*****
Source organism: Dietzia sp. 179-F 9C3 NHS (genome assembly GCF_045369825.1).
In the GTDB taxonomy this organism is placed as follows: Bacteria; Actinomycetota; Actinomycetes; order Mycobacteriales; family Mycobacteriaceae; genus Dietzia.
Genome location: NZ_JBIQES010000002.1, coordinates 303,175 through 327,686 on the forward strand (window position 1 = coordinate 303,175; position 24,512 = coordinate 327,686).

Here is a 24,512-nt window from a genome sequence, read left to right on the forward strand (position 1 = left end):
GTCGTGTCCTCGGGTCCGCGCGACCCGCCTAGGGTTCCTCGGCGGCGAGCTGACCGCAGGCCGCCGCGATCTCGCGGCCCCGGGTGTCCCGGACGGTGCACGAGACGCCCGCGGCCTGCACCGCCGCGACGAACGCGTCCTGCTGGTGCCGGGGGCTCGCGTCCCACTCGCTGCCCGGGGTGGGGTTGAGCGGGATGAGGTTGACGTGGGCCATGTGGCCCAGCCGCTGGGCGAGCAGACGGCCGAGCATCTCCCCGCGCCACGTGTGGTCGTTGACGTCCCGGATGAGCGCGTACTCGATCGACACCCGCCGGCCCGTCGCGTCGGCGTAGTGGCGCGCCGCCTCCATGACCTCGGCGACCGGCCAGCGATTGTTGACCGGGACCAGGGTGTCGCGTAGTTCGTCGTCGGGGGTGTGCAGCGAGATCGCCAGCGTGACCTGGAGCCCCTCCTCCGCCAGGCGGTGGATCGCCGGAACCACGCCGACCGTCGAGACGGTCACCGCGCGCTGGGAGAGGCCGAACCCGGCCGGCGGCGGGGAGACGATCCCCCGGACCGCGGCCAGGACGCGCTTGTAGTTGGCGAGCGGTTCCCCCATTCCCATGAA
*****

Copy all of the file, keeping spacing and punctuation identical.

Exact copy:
Source organism: Dietzia sp. 179-F 9C3 NHS (genome assembly GCF_045369825.1).
In the GTDB taxonomy this organism is placed as follows: Bacteria; Actinomycetota; Actinomycetes; order Mycobacteriales; family Mycobacteriaceae; genus Dietzia.
Genome location: NZ_JBIQES010000002.1, coordinates 303,175 through 327,686 on the forward strand (window position 1 = coordinate 303,175; position 24,512 = coordinate 327,686).

Here is a 24,512-nt window from a genome sequence, read left to right on the forward strand (position 1 = left end):
GTCGTGTCCTCGGGTCCGCGCGACCCGCCTAGGGTTCCTCGGCGGCGAGCTGACCGCAGGCCGCCGCGATCTCGCGGCCCCGGGTGTCCCGGACGGTGCACGAGACGCCCGCGGCCTGCACCGCCGCGACGAACGCGTCCTGCTGGTGCCGGGGGCTCGCGTCCCACTCGCTGCCCGGGGTGGGGTTGAGCGGGATGAGGTTGACGTGGGCCATGTGGCCCAGCCGCTGGGCGAGCAGACGGCCGAGCATCTCCCCGCGCCACGTGTGGTCGTTGACGTCCCGGATGAGCGCGTACTCGATCGACACCCGCCGGCCCGTCGCGTCGGCGTAGTGGCGCGCCGCCTCCATGACCTCGGCGACCGGCCAGCGATTGTTGACCGGGACCAGGGTGTCGCGTAGTTCGTCGTCGGGGGTGTGCAGCGAGATCGCCAGCGTGACCTGGAGCCCCTCCTCCGCCAGGCGGTGGATCGCCGGAACCACGCCGACCGTCGAGACGGTCACCGCGCGCTGGGAGAGGCCGAACCCGGCCGGCGGCGGGGAGACGATCCCCCGGACCGCGGCCAGGACGCGCTTGTAGTTGGCGAGCGGTTCCCCCATTCCCATGAA